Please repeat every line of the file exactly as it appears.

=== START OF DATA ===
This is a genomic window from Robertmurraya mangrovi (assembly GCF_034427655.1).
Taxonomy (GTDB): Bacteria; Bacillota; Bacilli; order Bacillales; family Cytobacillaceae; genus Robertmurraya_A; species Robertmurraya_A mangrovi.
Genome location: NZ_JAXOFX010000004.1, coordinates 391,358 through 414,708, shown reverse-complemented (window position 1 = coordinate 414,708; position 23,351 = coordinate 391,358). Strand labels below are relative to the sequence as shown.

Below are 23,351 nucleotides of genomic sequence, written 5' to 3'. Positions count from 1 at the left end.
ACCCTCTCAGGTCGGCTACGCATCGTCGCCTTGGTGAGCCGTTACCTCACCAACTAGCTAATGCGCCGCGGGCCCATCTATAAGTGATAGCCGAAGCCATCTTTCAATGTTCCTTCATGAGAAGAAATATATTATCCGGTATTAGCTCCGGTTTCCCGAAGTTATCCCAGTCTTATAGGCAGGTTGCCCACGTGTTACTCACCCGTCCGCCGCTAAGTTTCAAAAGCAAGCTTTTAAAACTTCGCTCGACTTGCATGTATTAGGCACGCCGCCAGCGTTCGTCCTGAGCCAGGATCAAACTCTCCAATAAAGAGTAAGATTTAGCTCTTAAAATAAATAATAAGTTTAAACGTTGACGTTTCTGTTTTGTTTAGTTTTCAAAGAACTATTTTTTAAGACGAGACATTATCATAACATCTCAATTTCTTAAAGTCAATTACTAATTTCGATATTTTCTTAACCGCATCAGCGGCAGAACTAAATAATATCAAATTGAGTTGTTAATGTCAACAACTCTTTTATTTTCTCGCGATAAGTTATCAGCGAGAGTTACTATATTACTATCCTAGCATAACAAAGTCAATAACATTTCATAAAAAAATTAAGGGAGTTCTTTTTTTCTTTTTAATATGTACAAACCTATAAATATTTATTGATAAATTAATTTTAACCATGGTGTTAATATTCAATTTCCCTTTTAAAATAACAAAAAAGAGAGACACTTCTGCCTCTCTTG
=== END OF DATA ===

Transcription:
This is a genomic window from Robertmurraya mangrovi (assembly GCF_034427655.1).
Taxonomy (GTDB): Bacteria; Bacillota; Bacilli; order Bacillales; family Cytobacillaceae; genus Robertmurraya_A; species Robertmurraya_A mangrovi.
Genome location: NZ_JAXOFX010000004.1, coordinates 391,358 through 414,708, shown reverse-complemented (window position 1 = coordinate 414,708; position 23,351 = coordinate 391,358). Strand labels below are relative to the sequence as shown.

Below are 23,351 nucleotides of genomic sequence, written 5' to 3'. Positions count from 1 at the left end.
ACCCTCTCAGGTCGGCTACGCATCGTCGCCTTGGTGAGCCGTTACCTCACCAACTAGCTAATGCGCCGCGGGCCCATCTATAAGTGATAGCCGAAGCCATCTTTCAATGTTCCTTCATGAGAAGAAATATATTATCCGGTATTAGCTCCGGTTTCCCGAAGTTATCCCAGTCTTATAGGCAGGTTGCCCACGTGTTACTCACCCGTCCGCCGCTAAGTTTCAAAAGCAAGCTTTTAAAACTTCGCTCGACTTGCATGTATTAGGCACGCCGCCAGCGTTCGTCCTGAGCCAGGATCAAACTCTCCAATAAAGAGTAAGATTTAGCTCTTAAAATAAATAATAAGTTTAAACGTTGACGTTTCTGTTTTGTTTAGTTTTCAAAGAACTATTTTTTAAGACGAGACATTATCATAACATCTCAATTTCTTAAAGTCAATTACTAATTTCGATATTTTCTTAACCGCATCAGCGGCAGAACTAAATAATATCAAATTGAGTTGTTAATGTCAACAACTCTTTTATTTTCTCGCGATAAGTTATCAGCGAGAGTTACTATATTACTATCCTAGCATAACAAAGTCAATAACATTTCATAAAAAAATTAAGGGAGTTCTTTTTTTCTTTTTAATATGTACAAACCTATAAATATTTATTGATAAATTAATTTTAACCATGGTGTTAATATTCAATTTCCCTTTTAAAATAACAAAAAAGAGAGACACTTCTGCCTCTCTTG